Radio ‘sparks’ in the Battle of the Atlantic WW2
When Nazi Germany invaded neutral Norway in 1940, most of Norway’s merchant fleet was at sea, Although the Germans ordered them home, not one turned back. King Haakon VII and his government went into exile in London. From there, they formed Nortraship (the Norwegian Shipping and Trade Mission), which administered the Norwegian merchant fleet outside German-controlled areas. Nortraship operated some 1,000 vessels and was the largest shipping company in the world. It made a major contribution to the Allied war effort.
The Sparks (named after spark-gap transmitters) maintained the links between the ships and land-based stations. Operators provided aids to navigation, weather information and radio-direction finding, as well as visual signalling. They usually handled clerical and purser functions. If their ship was under attack, the Sparks had to get rid of the code books, no matter what – they could not fall into enemy hands. It was their job to transmit the ship’s name and position in the event of a submarine sighting, torpedo attack, surface raid or other emergency. Their main responsibility was to listen – signals were in Continuous Wave (CW), keyed in Morse Code. The operators had to decode messages to see whether they applied to their ship or convoy. The formats changed often. A missed or incorrectly-decoded message could lead the ship to disaster. The emergency frequency commanded their utmost attention.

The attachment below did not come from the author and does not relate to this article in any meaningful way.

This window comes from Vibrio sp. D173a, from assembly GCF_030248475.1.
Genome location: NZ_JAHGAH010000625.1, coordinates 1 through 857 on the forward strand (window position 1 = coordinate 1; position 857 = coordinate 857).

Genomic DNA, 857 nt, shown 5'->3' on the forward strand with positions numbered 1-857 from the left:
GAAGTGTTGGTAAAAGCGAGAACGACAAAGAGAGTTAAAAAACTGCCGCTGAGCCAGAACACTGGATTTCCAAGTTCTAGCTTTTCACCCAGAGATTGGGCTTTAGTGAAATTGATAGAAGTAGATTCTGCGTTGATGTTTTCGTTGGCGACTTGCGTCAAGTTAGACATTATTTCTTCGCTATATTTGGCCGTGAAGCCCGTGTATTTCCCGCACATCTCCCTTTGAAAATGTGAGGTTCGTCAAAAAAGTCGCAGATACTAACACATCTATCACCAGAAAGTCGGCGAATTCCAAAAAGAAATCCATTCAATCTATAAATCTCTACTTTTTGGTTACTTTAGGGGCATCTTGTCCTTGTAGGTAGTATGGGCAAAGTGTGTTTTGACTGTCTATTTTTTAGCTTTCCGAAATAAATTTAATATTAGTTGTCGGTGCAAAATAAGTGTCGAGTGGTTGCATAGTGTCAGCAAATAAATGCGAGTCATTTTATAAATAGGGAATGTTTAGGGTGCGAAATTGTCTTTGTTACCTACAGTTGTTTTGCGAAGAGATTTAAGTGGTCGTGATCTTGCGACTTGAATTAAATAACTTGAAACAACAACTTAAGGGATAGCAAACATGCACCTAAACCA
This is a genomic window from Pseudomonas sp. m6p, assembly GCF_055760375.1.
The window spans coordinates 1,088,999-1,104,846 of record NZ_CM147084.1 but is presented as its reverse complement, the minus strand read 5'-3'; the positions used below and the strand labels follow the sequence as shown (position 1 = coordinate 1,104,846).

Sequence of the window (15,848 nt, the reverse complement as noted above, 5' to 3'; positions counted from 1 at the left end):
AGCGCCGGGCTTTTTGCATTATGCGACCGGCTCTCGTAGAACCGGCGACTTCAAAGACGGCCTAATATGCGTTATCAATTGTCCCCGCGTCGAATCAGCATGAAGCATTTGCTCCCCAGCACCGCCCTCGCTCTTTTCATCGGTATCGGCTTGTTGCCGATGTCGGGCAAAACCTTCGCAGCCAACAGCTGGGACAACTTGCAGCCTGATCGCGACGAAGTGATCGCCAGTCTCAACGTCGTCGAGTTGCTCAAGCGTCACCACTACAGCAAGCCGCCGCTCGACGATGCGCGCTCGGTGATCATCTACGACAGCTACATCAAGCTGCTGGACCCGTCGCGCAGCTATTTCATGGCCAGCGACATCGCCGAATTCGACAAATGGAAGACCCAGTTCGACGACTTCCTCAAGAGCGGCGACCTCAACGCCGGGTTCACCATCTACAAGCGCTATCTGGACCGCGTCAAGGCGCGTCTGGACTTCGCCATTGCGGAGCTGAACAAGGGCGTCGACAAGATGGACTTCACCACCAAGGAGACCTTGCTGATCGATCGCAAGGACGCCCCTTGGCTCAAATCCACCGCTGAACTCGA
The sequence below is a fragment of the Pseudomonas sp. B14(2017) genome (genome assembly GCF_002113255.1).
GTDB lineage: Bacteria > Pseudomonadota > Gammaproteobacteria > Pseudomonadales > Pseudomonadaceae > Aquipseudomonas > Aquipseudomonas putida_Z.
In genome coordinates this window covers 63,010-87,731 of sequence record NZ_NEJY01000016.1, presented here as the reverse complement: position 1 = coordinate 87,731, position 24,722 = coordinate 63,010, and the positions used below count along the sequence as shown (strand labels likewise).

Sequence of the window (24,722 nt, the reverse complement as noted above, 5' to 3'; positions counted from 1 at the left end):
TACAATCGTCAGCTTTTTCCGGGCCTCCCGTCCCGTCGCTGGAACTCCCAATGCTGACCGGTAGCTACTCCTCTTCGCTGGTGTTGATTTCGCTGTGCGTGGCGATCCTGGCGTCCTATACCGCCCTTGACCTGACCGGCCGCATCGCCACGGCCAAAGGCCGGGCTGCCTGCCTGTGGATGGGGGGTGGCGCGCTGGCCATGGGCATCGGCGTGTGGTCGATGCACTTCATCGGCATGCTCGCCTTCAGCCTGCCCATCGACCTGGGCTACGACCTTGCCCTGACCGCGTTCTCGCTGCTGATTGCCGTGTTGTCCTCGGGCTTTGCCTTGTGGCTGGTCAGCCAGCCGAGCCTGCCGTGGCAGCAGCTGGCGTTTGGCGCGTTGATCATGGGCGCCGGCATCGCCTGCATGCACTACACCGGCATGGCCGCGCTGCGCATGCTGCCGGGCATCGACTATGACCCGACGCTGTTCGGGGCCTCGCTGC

Of the nine thousand foreigners who served aboard Norwegian vessels during WW II about 2000 were Canadians, according to records from Norway. Of these 2000 Canadians, twenty-two were young women who served as wireless operators aboard Norwegian vessels; little information is available on these women, aside from the Norwegian records . Fern Blodgett was one of many Canadians and Britons to sail the North Atlantic with Nortraship.
(tnx as always to Heather Holland for the media)